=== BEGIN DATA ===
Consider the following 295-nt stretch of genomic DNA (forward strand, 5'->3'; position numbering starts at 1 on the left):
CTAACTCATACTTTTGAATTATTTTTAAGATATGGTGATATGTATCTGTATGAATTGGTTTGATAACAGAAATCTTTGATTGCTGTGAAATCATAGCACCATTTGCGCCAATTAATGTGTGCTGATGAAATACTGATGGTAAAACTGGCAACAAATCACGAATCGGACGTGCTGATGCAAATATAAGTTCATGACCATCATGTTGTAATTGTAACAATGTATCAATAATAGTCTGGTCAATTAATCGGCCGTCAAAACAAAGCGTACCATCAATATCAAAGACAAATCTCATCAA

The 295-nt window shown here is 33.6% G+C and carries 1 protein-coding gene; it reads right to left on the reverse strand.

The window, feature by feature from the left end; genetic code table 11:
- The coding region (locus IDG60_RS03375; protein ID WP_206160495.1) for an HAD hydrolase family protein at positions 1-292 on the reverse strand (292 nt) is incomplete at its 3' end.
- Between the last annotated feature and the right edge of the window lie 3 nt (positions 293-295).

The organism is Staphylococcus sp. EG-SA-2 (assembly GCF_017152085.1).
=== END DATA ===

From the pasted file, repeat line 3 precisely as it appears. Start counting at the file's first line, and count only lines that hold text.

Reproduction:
The 295-nt window shown here is 33.6% G+C and carries 1 protein-coding gene; it reads right to left on the reverse strand.